On the outside of Krog Street Market in Atlanta, a mural titled “History of Good Trouble” depicts the life of former U.S. representative and Civil Rights activist John Lewis. The mural is part of The Civic Walls Project, an initiative founded by University of Georgia alumnus Toyin Adon-Abel (ABJ ’05).
The Civic Walls Project combines Atlanta’s outdoor art scene and storytelling to advocate for racial justice and civic engagement in Atlanta. The project completed its first mural last summer and has since created nearly 10 murals throughout south Atlanta.
“We’re here to support Black and minority artists to paint pieces that focus on social justice,” Adon-Abel said. “We’re painting these murals to get people out to vote and to be engaged in civics.”
Civic Walls is in partnership with Adon-Abel’s marketing agency and brand initiative, MeddlingMinds. Adon-Abel founded MeddlingMinds after he became disillusioned with experiences in corporate marketing. Through MeddlingMinds, Adon-Abel wants to encourage conscious capitalism that empowers communities.
“I believe that marketers are best positioned from a skill set to actually cause social change,” Adon-Abel said. “We know how to communicate with people. We understand storytelling.”
The UGA grad hopes to prove that a brand can prioritize community service while attracting an audience and growing sustainably.
The Civic Walls Project isn’t limited to Atlanta. Since the project’s inception, Civic Walls has gained attention from Miami and Boston. Adon-Abel has been asked to take the project to Nigeria, where he is from. He hopes to expand Civic Walls to the United Kingdom, where his family lives.
Neither is the project limited to walls. Civic Walls has renovated and redesigned two basketball courts in Atlanta, and is exploring augmented reality and digital crypto art.
For Adon-Abel, the message of the John Lewis mural encompasses the mission of The Civic Walls Project: for people to get into “good trouble” using their expertise to promote justice for all and improve lives.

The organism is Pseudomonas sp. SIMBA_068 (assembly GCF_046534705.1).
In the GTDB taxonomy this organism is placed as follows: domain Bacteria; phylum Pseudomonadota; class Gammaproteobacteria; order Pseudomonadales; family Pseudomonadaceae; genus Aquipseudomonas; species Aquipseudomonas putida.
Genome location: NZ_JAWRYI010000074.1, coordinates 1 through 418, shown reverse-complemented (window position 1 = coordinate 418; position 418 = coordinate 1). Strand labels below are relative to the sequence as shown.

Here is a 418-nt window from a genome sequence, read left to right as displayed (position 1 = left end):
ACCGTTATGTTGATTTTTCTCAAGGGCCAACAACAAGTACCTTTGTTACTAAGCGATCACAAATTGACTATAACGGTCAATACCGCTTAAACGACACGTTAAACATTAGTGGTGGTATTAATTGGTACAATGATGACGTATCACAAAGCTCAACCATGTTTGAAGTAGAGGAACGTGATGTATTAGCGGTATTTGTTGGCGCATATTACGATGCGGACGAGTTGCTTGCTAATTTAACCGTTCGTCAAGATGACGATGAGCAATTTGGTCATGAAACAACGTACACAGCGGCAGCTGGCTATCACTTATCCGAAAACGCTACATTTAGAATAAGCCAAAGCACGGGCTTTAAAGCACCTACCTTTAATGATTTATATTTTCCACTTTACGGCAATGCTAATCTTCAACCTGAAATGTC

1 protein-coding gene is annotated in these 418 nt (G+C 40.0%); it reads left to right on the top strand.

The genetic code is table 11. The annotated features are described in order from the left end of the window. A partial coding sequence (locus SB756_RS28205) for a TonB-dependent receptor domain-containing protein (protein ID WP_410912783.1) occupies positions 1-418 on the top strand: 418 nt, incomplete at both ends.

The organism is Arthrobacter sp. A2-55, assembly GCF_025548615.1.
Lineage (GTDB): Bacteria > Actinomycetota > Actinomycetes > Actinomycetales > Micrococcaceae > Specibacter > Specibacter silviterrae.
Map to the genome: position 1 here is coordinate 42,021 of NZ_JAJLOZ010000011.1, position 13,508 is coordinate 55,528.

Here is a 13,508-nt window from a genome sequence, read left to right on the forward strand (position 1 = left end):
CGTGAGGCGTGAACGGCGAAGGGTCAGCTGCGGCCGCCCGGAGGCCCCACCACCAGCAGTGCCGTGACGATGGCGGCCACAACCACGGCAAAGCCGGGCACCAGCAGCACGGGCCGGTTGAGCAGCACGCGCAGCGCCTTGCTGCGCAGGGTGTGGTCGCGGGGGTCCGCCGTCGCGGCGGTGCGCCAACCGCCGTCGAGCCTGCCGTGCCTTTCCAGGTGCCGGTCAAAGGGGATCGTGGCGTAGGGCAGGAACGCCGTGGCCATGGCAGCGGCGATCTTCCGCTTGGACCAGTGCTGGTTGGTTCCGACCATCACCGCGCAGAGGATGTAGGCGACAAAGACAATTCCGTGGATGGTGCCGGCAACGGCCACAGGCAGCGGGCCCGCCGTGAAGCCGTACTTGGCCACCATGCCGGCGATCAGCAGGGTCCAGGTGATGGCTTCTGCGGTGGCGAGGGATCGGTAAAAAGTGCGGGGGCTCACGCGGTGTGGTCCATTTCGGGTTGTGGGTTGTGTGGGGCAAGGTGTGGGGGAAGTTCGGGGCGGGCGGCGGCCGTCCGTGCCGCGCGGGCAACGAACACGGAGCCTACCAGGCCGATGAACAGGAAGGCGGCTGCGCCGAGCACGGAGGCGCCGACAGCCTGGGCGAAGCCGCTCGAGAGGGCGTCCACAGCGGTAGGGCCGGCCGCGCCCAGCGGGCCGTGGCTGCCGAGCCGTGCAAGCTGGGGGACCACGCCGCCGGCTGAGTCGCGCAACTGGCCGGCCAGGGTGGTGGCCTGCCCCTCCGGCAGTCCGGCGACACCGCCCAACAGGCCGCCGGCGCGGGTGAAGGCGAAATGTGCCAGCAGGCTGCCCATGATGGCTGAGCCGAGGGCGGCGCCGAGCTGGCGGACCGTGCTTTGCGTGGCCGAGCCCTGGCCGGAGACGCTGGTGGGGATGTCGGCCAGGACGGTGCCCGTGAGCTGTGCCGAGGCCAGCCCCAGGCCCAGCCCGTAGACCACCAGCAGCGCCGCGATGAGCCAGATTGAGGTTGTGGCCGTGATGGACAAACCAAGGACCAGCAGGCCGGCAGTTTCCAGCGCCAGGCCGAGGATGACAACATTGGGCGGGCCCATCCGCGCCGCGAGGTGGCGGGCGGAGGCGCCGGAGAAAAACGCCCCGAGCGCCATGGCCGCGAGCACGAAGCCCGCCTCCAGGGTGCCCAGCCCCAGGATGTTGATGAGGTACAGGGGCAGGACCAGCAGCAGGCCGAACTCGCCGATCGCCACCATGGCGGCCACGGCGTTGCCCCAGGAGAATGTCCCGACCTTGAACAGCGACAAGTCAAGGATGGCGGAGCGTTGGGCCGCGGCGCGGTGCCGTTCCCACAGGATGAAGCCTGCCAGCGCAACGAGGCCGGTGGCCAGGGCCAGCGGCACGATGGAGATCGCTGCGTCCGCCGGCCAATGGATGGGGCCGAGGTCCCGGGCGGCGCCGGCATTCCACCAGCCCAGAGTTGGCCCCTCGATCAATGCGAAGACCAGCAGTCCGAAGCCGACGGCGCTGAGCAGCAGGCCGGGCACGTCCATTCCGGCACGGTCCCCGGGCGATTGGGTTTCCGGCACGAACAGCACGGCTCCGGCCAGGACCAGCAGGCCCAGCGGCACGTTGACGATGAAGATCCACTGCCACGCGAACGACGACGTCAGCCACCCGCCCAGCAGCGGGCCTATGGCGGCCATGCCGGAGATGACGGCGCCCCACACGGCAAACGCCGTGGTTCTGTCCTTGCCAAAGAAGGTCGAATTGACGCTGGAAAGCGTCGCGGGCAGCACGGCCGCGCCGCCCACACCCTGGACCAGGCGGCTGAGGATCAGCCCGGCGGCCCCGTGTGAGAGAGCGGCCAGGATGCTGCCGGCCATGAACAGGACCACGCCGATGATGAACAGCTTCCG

Adon-Abel credits Eric Johnson (ABJ ’86), director of the UGA Visitors Center, with making the biggest impact on his time at UGA. Adon-Abel worked with Johnson as both a Visitors Center tour guide and an Orientation leader.
“The biggest thing that I learned from EJ [Eric Johnson] is authenticity,” Adon-Abel said. “It ties into what my business model is.”
For Adon-Abel, an authentic commitment to community means a commitment to equity and a constant pursuit of innovative solutions.
“Part of the tagline for my business is ‘creativity conscious,’” Adon-Abel said. “My commitment is finding creative solutions to community problems.”
WHERE COMMITMENT MEETS COMMUNITY
Whether life takes them to new cities or to the neighborhoods where they grew up, Georgia Bulldogs do more than get jobs – they elevate their communities. Bulldogs lead nonprofits, effect change and create opportunities for others. Wherever people are suffering, wherever communities are looking for effective leaders and whenever the world cries out for better solutions, Bulldogs are there to answer the call to service. It’s more than our passion. It’s our commitment.
Caroline Odom, an intern with UGA’s Division of Development and Alumni Relations, brings you a spring blog series that